- Safety—Cost of lost time on accidents, injuries and workers' compensation
- Tools and Equipment—Cost of replacing tools due to ineffective usage and costs associated with maintenance, repair, theft and rental equipment
- Waste—Late delivery of materials, delivery of wrong type and amount of materials, crews standing around without the necessary resources to do their job, etc.
5. Performance Evaluations
Employees should continue working as they go through the training process. It is important to track how effective they are in executing their key job responsibilities and controlling the job cost factors as they progress through the training process. If no improvement is seen, managers should discuss this with employees.
6. Ongoing Coaching
Managers should coach employees until they can effectively apply the skills.
Coaching is a two-way communication process. It is a supportive approach that should instruct and guide employees to help them reach their full potential.
The coach should use a customized checklist to evaluate employees and identify areas in which they need help. Afterward, the checklist can be used to verify competency.
7. Monetary Value
As data is collected during the training process, it should be converted to monetary value and compared against the baseline data. Find out if any of the following cost factors improved: labor budget management, quality/rework, safety, equipment use and waste.
Also, determine each employee's effectiveness in executing his or her key job responsibilities, meeting skill requirements and achieving desired results. Then, place a monetary value on this.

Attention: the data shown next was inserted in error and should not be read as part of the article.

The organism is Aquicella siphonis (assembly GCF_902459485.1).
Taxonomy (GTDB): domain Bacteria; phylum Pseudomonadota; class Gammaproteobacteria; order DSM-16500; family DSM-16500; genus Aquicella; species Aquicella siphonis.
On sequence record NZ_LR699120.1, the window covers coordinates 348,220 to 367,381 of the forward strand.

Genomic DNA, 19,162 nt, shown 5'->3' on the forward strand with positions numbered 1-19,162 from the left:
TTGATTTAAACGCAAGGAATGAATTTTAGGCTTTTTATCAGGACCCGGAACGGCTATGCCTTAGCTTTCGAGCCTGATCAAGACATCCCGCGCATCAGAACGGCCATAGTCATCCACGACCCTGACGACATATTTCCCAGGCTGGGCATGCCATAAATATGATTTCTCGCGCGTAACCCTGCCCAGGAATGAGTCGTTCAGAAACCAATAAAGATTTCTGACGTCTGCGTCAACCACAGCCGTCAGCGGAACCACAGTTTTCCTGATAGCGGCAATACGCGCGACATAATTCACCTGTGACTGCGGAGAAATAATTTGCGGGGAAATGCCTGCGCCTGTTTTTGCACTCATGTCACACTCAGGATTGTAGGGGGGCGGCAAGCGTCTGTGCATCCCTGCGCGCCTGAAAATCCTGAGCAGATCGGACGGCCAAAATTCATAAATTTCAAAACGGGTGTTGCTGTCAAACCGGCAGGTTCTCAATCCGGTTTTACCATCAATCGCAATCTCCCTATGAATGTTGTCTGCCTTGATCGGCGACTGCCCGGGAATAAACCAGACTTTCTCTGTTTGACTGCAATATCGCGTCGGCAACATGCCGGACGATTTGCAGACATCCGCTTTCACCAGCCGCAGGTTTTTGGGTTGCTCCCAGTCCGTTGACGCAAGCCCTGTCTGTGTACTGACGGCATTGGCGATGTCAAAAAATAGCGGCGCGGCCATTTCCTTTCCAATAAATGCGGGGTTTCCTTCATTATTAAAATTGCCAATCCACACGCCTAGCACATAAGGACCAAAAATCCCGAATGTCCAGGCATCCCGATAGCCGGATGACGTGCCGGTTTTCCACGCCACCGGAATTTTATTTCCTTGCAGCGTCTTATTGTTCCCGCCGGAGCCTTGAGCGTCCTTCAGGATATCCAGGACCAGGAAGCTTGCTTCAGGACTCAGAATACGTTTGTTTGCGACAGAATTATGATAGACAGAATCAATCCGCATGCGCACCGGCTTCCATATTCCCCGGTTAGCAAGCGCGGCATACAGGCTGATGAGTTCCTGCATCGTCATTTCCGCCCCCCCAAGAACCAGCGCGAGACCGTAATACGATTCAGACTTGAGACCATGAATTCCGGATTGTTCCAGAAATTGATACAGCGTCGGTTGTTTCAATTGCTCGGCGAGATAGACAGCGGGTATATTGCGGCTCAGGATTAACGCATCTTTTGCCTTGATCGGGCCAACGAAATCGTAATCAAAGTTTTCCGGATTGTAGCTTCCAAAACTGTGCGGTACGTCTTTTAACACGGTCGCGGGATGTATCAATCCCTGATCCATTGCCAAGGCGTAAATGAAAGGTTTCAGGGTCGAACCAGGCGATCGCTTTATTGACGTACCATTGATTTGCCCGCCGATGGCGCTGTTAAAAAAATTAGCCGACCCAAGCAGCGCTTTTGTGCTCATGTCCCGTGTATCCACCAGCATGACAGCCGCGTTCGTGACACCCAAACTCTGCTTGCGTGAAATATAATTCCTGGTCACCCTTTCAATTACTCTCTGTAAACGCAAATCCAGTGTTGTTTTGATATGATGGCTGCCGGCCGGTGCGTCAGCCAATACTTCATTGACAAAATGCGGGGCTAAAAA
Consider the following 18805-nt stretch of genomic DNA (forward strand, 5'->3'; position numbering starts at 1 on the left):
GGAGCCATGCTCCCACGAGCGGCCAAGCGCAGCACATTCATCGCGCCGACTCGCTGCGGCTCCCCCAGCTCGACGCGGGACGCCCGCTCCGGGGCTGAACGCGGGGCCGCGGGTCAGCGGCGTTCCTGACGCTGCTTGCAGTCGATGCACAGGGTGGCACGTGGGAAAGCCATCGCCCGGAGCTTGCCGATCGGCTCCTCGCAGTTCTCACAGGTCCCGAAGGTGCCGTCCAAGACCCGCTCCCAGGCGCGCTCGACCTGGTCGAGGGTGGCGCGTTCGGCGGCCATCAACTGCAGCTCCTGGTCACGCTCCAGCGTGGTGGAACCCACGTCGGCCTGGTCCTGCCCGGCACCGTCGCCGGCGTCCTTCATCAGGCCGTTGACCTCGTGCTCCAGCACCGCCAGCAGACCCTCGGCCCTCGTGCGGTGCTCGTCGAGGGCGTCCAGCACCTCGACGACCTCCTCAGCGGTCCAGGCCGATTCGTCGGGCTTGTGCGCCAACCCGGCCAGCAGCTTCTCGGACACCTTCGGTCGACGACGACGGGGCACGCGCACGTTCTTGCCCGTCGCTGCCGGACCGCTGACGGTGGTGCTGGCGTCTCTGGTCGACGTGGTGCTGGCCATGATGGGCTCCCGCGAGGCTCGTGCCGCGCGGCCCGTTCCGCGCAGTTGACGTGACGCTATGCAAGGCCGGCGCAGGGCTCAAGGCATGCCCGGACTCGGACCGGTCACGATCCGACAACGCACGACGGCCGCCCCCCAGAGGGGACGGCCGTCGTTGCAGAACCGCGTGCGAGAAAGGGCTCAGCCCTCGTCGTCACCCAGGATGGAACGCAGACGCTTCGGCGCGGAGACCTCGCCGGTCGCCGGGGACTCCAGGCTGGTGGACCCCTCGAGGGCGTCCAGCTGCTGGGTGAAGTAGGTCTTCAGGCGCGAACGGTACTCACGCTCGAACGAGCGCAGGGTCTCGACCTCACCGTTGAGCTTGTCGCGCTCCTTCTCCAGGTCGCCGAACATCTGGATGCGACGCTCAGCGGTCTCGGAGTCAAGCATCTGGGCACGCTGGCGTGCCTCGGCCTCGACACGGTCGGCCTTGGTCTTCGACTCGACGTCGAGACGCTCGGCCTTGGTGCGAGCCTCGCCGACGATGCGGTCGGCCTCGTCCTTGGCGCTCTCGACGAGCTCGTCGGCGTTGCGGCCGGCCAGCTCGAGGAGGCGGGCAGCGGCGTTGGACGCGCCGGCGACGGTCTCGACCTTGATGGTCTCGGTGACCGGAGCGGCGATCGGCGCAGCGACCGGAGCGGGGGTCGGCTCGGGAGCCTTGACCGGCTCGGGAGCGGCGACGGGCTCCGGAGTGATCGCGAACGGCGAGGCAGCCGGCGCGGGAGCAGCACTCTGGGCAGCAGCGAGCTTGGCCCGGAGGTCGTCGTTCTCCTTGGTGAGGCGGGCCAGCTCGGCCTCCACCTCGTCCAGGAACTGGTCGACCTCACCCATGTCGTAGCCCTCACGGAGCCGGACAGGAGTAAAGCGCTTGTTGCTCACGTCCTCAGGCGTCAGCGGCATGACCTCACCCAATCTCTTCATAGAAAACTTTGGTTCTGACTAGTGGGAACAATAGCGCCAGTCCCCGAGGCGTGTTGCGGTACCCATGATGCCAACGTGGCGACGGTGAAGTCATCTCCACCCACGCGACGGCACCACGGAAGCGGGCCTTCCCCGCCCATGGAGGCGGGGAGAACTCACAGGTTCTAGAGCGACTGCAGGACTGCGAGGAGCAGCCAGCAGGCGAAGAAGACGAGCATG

8. Training Costs
Time away from work during the training process must be converted to dollars spent for all participants. The costs include instructor fees, costs for seminar materials and training aids and travel expenses.
9. Return on Investment
The ROI is calculated by comparing the results of cost control factors (dollars saved) against the training costs. Share these results with employees who were part of the training process.
Once the process is completed, conduct a follow-up to determine if continuous training should occur in specific areas. Regardless of the results, ongoing reinforcement training must occur to emphasize the importance of continuous improvement.
Managers should provide training participants with an on-the-job application assignment that allows them to apply the learned skills.
Questions to Ask
Ask yourself these questions before embarking in the training and development process. And continue using these questions to be sure employees keep progressing:
- Do they work efficiently?
- Do they have the technical, management and leadership skills to grow in their jobs and achieve desired results?
- Can employees grow in their present position and take advantage of promotional opportunities?
- Do they work in a positive climate to help them reach peak performance?
Construction Business Owner, September 2011